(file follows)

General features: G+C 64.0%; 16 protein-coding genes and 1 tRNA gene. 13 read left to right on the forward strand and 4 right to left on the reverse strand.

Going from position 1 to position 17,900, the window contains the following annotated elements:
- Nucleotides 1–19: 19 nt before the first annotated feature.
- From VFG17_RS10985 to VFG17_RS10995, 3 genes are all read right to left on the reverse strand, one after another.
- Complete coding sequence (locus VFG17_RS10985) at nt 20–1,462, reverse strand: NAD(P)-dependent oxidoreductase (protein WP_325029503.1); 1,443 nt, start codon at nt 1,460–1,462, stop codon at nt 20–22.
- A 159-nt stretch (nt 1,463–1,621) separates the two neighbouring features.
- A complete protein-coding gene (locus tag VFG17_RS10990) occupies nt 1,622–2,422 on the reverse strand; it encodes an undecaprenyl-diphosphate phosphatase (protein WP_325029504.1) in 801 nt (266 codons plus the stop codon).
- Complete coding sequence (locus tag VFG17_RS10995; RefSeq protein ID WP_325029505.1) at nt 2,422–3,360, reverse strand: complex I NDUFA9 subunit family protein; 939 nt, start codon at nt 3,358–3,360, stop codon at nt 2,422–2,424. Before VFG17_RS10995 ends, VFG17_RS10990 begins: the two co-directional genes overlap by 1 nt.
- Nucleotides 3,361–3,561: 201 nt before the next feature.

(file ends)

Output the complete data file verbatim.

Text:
General features: G+C 64.0%; 16 protein-coding genes and 1 tRNA gene. 13 read left to right on the forward strand and 4 right to left on the reverse strand.

Going from position 1 to position 17,900, the window contains the following annotated elements:
- Nucleotides 1–19: 19 nt before the first annotated feature.
- From VFG17_RS10985 to VFG17_RS10995, 3 genes are all read right to left on the reverse strand, one after another.
- Complete coding sequence (locus VFG17_RS10985) at nt 20–1,462, reverse strand: NAD(P)-dependent oxidoreductase (protein WP_325029503.1); 1,443 nt, start codon at nt 1,460–1,462, stop codon at nt 20–22.
- A 159-nt stretch (nt 1,463–1,621) separates the two neighbouring features.
- A complete protein-coding gene (locus tag VFG17_RS10990) occupies nt 1,622–2,422 on the reverse strand; it encodes an undecaprenyl-diphosphate phosphatase (protein WP_325029504.1) in 801 nt (266 codons plus the stop codon).
- Complete coding sequence (locus tag VFG17_RS10995; RefSeq protein ID WP_325029505.1) at nt 2,422–3,360, reverse strand: complex I NDUFA9 subunit family protein; 939 nt, start codon at nt 3,358–3,360, stop codon at nt 2,422–2,424. Before VFG17_RS10995 ends, VFG17_RS10990 begins: the two co-directional genes overlap by 1 nt.
- Nucleotides 3,361–3,561: 201 nt before the next feature.